Why won’t my dog bring back the retrieve!?
- Credit: Archant
What can you do to ensure you pick the right dog for your family? And what might go wrong when you’ve found him?
Choosing the right breed of dog for you and your family is, in my opinion, probably the thing that requires the most thought when considering bringing a dog into your family. And unfortunately, many families make the wrong choice!
Young, energetic, outdoor family, ideally suited to the gundog breeds. Right? Probably not! The problem with the gundog breeds is that they are hunting machines, particularly the spaniels, and energetic, outdoor families tend to want a dog that they can take for loads of really long walks.
This might sound idyllic, but the reality is that it is this partnership and lifestyle that produces problem gundogs that, when let off the lead, just clear off into the countryside hunting and chasing anything that moves. If you want an easygoing dog that you can just bumble along behind, choose a breed with much less prey drive in it. Even toy breeds have more energy than humans and can be fantastic companions and outdoor dogs.
Young gundogs need to be supervised and encouraged to look to you for fun, entertainment and leadership. Anything less will usually end up with your dog spending a lifetime on the lead for fear of it running off. Try this as a rule of thumb:
‘First 12 months on a lead, next 12 years off…
First 12 months off lead, next 12 years on.’
- 1 BROWNING B725 SPORTER - test & review
- 2 Beretta 687 Silver Pigeon III - test & review
- 3 BERETTA A400 XTREME PLUS - test & review
- 4 BERETTA 694 SPORTING - TEST & REVIEW
- 5 Beretta 868E Evo - detailed test and review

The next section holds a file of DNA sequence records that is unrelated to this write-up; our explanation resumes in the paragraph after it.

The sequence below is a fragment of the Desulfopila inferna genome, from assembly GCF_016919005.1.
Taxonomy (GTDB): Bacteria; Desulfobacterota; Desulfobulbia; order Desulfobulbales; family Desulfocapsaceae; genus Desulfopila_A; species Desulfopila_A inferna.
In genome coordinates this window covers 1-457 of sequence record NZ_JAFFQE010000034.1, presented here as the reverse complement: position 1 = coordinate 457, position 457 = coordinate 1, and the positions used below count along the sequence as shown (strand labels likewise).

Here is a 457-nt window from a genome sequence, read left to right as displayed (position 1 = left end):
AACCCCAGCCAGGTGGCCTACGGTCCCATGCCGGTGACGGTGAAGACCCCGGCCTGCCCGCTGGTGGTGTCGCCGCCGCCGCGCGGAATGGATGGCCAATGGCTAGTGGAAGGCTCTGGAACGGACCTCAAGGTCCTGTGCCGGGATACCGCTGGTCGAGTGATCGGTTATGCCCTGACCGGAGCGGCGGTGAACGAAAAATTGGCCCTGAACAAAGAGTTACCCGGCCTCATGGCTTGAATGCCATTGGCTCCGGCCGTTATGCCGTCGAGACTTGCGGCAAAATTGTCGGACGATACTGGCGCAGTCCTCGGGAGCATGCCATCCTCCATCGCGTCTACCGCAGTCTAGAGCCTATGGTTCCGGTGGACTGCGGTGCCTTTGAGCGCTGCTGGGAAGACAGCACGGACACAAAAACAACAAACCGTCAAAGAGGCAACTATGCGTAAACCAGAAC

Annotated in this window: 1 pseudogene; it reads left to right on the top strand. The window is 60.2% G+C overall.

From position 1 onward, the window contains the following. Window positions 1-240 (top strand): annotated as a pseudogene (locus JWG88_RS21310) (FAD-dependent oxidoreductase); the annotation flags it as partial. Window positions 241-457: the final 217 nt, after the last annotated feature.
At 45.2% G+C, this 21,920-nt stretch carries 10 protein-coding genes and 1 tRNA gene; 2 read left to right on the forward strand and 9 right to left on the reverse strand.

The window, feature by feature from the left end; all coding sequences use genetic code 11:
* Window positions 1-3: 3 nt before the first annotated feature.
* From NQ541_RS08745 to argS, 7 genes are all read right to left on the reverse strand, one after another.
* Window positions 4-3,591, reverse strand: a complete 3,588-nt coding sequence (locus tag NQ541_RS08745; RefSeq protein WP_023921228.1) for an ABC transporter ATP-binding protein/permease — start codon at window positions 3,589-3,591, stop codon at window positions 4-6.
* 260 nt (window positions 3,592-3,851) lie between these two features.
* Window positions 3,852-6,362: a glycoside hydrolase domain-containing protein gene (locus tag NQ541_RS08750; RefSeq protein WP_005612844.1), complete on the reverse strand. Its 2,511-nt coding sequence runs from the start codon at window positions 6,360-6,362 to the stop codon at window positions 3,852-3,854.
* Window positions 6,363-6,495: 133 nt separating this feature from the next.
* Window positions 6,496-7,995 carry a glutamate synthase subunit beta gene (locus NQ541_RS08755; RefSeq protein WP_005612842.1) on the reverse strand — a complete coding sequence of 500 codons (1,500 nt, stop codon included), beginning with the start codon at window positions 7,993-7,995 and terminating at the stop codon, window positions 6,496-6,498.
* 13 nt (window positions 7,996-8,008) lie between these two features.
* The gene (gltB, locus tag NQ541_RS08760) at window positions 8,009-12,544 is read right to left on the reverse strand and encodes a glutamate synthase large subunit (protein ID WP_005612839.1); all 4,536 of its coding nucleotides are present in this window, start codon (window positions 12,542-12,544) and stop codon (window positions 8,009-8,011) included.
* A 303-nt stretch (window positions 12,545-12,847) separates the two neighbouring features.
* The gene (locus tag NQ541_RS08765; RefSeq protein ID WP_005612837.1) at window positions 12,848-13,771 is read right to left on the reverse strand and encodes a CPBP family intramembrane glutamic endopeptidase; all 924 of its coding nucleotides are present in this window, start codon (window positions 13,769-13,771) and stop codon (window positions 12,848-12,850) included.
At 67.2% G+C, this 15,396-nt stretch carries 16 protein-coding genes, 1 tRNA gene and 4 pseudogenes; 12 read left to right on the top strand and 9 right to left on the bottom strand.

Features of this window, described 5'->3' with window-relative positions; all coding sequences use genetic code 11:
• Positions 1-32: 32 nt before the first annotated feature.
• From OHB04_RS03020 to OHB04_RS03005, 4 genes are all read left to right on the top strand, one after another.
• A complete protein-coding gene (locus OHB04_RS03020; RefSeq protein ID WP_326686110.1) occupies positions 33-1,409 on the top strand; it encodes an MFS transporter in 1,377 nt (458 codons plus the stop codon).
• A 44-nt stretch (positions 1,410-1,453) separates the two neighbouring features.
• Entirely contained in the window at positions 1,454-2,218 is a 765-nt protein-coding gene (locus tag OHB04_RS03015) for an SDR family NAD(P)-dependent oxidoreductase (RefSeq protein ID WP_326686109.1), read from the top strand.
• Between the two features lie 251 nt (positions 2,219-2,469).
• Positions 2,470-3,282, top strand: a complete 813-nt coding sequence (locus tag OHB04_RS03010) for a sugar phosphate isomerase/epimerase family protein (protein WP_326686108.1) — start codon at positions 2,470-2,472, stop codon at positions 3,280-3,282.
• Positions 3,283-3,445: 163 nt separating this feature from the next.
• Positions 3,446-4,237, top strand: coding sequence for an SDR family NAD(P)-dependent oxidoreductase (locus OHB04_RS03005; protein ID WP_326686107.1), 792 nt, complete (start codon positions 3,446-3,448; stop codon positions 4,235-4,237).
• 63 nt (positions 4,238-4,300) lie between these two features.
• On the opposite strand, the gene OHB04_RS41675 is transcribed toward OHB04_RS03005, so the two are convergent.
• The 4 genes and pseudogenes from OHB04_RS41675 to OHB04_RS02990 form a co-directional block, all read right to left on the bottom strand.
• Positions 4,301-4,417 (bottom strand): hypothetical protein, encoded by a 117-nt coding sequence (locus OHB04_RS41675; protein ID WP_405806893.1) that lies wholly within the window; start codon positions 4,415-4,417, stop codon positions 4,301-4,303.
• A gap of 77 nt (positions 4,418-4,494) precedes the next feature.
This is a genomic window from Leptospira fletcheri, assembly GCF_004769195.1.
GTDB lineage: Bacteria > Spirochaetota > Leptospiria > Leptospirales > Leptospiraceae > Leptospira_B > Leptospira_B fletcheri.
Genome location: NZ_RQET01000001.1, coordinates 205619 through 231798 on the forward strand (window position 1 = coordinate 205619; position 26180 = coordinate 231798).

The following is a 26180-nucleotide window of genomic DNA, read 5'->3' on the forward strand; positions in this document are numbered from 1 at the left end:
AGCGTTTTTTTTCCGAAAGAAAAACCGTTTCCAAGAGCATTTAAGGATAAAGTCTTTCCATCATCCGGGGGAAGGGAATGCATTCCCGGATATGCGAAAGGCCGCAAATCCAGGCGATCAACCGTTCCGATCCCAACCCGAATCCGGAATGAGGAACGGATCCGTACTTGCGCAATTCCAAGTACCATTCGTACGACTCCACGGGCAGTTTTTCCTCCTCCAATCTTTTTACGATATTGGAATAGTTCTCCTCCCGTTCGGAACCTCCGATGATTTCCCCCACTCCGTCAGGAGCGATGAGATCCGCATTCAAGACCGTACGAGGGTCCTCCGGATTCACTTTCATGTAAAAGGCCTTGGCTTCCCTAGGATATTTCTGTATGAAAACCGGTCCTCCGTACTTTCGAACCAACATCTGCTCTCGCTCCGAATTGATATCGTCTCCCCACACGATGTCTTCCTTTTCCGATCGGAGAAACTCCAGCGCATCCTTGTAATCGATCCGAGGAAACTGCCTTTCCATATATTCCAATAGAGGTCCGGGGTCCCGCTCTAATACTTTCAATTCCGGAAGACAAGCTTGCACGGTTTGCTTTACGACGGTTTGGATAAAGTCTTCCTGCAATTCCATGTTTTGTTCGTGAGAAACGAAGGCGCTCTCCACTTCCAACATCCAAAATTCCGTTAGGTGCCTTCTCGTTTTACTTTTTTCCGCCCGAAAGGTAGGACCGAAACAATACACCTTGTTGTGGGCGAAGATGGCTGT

- 6 Yildiz Pro Black Sporter - test & review
- 7 Gun test: Browning 525 GL
- 8 Do harnesses damage dogs' development & movement?
- 9 Watch: wild mackerel catch and cook (hot-smoked mackerel recipe)
- 10 Beretta 694 Trap - test & review
Which is right? Have a really good think about that one. For those of you that are struggling, the first one is better.
Planning a young gundog’s development requires just that: a plan, albeit a flexible one. In previous Sporting Shooter articles we’ve given some thought to socialising a youngster and a few of the methods and techniques that will help. This month I thought we could have a slightly more in-depth look at the importance of the retrieve, how valuable it is to keep a youngster enthusiastic and how we can avoid some of the pitfalls associated with it. I’m going to make a list of some of the main reasons the retrieve goes wrong.
Your gundog is not really from good working stock, it was born with very little natural desire to retrieve and would really rather be doing something else. This is obviously a fairly major problem and is prevented by ensuring you find a puppy that is from really good working lines that have a strong desire to retrieve. If you have made this mistake all is not lost: you could look at teaching your dog the trained retrieve and hope that he gets hooked into it, or you could train him as a beating or line dog; this may well be the perfect career for a non-retriever.
The puppy runs out to the retrieve full of enthusiasm, picks it up and then either runs off or baits you to chase it. Possession, ‘Mine! Mine! Mine!’ – he just does not want to give his prize to you. Most puppies will do this at some point during training, and some wait until the first time they get game in their mouths before trying it on.